Inflation and growth worry Ecofin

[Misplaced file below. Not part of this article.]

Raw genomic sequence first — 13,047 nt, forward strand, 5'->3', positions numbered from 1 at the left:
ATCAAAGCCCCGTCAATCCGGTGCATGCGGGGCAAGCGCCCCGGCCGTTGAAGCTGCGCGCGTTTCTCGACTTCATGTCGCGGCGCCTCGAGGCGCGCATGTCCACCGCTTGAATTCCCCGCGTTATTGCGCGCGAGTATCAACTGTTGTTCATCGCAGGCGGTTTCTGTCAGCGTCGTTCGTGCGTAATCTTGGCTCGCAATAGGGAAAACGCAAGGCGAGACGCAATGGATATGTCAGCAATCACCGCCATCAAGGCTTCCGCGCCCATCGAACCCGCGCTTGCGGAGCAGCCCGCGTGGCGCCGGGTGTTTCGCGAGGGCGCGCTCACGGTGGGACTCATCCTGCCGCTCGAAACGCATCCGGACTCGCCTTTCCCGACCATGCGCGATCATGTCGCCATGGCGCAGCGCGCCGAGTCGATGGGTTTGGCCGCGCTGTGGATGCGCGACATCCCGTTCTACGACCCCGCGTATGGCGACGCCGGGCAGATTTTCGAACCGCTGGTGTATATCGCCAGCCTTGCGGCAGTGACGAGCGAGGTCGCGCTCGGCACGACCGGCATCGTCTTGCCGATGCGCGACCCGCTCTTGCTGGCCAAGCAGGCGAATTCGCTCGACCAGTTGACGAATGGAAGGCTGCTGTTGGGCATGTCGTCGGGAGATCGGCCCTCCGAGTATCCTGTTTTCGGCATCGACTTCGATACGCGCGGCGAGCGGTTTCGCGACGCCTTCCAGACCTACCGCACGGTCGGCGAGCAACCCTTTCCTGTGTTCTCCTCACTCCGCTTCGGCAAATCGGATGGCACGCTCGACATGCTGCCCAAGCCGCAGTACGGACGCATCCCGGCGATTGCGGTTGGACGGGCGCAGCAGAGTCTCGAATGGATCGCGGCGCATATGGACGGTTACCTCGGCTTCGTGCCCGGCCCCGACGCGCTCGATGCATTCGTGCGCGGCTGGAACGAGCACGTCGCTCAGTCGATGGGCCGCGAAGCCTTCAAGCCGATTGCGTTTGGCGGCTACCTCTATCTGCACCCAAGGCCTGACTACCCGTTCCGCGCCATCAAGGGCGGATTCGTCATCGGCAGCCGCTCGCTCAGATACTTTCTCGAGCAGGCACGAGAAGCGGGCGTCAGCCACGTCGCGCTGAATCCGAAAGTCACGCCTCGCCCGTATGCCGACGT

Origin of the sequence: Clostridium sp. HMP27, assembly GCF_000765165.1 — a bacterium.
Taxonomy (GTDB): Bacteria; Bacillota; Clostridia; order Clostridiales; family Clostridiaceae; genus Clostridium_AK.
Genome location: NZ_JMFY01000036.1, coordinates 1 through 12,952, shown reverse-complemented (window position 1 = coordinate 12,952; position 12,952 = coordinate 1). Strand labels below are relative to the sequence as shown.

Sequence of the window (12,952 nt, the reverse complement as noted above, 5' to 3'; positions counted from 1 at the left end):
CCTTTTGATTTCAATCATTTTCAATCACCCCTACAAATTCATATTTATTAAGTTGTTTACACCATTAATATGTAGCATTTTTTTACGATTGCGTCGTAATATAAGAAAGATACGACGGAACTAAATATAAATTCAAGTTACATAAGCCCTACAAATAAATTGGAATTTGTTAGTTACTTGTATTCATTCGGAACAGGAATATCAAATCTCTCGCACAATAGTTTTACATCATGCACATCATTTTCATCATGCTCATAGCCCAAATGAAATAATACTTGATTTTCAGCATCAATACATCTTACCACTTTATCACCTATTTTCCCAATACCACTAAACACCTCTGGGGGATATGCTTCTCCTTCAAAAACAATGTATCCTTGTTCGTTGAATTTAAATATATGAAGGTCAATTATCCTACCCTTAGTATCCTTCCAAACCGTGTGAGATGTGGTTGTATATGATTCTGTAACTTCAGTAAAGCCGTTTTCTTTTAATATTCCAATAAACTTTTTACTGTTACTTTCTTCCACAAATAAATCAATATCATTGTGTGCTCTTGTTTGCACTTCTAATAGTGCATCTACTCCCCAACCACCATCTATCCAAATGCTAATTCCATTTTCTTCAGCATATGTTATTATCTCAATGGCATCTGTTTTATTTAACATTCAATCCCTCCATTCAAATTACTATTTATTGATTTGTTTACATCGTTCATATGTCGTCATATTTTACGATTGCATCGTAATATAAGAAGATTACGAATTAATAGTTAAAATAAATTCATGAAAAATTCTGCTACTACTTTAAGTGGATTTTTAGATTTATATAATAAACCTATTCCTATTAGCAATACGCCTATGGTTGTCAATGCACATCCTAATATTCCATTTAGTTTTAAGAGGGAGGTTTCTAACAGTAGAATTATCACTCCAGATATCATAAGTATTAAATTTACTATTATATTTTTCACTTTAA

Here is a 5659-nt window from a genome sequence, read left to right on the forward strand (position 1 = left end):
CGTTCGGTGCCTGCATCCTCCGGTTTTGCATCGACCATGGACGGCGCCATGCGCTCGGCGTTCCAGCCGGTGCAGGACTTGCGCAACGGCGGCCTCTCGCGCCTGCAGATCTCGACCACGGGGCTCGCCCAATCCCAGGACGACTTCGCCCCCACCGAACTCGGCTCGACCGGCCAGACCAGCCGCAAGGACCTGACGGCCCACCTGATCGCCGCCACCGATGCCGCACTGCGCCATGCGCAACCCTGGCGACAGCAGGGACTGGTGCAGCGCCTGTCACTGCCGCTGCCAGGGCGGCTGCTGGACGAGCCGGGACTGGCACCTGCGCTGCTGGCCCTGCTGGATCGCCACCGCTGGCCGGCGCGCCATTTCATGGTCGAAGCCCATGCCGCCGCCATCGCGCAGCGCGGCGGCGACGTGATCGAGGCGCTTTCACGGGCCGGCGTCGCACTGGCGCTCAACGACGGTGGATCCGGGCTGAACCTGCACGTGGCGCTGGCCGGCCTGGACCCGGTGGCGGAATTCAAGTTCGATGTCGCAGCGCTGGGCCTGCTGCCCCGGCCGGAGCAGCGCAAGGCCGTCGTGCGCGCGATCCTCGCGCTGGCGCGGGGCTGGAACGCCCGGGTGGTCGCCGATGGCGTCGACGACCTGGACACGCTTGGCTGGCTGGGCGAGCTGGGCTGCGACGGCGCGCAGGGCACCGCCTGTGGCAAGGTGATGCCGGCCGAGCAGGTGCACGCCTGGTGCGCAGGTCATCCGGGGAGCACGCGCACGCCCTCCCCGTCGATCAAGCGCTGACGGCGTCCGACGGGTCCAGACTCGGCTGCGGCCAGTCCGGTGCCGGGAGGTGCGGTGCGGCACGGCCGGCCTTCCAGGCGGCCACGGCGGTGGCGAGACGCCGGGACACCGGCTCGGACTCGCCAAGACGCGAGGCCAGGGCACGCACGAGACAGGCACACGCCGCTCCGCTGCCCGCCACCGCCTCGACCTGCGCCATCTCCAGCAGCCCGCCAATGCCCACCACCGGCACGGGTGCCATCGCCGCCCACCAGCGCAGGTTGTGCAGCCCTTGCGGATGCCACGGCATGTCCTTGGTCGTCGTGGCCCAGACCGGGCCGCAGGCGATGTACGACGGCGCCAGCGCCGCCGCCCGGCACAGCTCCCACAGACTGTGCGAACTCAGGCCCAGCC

BRUSSELS – Fear of inflation and concerns about growth in the midst of an otherwise positive overall picture of the European economy cast a shadow over the meeting of European Union finance ministers (Ecofin) in Brussels on Monday evening, where Greece’s Giorgos Alogoskoufis said the government remains vigilant. Both the International Monetary Fund and the European Commission now project the eurozone’s growth rate at less than 2 percent this year, with Economic and Monetary Affairs Commissioner Joaquin Almunia noting at a press conference that if he knew last month what he now knows about oil, the subprime loan crisis in the US and the appreciation of the euro, he would not have forecast a 2.2 percent growth rate but lower. For his part, the Eurogroup president, Luxembourg’s Prime Minister Jean Claude Junker, noted with satisfaction recent US arguments in favor of strengthening the value of the dollar. On the other hand, he warned China that the present difficult circumstances «are strengthening protectionist trends» in Europe. Alogoskoufis said the government was ready to adopt measures to stem the side effects on the Greek domestic market of a phenomenon that was mostly imported, being primarily due to rising international prices of oil and cereals. He emphasized that the main concern was to avoid an inflationary spiral that would create pressures for larger wage claims, in turn fueling the spiral even more. «In any case, the euro is the most important bulwark against an inflationary explosion,» Alogoskoufis said. He added that he wanted a three-year pay pact between unions and private employers, instead of the usual one or two, and that pay raises in the public sector would be the «largest possible.» Concerning growth prospects, Alogoskoufis said the Greek economy was least dependent on its meager exports, as opposed to public investment, which will remain the main driving force for growth under the EU-subsidized National Strategic Reference Plan for 2007-2013. Additionally, he said, there are private investments totaling some -8 billion, planned public private partnerships worth about -3 billion and positive regional prospects with high growth rates in neighboring Balkan countries. Cyprus’s Sarris says ECB mustn’t neglect prices to spur growth Cypriot Finance Minister Michalis Sarris, whose country will adopt the euro next year, said the European Central Bank is right to make the fight against inflation its priority even as the region’s economy slows. «The focus is on inflation and that’s right,» Sarris said in an interview at a meeting of European Union finance ministers in Brussels yesterday. «There may be a price to pay in terms of loss of output and employment, but it’s preferable to pay a relatively modest price by putting the brakes on the European economy in a relatively soft way now to having to slam them on later.» European growth is slowing more than forecast by the EU and may drop below 2 percent in 2008 for the first time in three years, EU Monetary Affairs Commissioner Joaquin Almunia said. The slowdown comes as inflation accelerates, posing a quandary for the ECB, which has refrained from following the US Federal Reserve in cutting interest rates. Consumer prices in the 13 nations using the euro jumped 3 percent in November from the year-earlier period, the biggest increase in six years, as global demand boosted the cost of food and oil. Cyprus and Malta, two Mediterranean islands, will bring the number of nations sharing the euro to 15 next year. «We will see a significant hike in inflation,» which will be «unsettling» for Europeans who have been used to 2 percent inflation, the Cypriot finance chief said. The adoption of the euro will lure more foreign investment in Cyprus, Sarris said. The Cypriot economy will probably expand «about» 4.3 percent this year, before returning to a pace of 4 percent later as Europe’s economy slows. Cyprus, whose current currency is the Cypriot pound, has a -14.5 billion-euro ($21.4 billion) economy, according to 2006 figures from the ECB. (Bloomberg)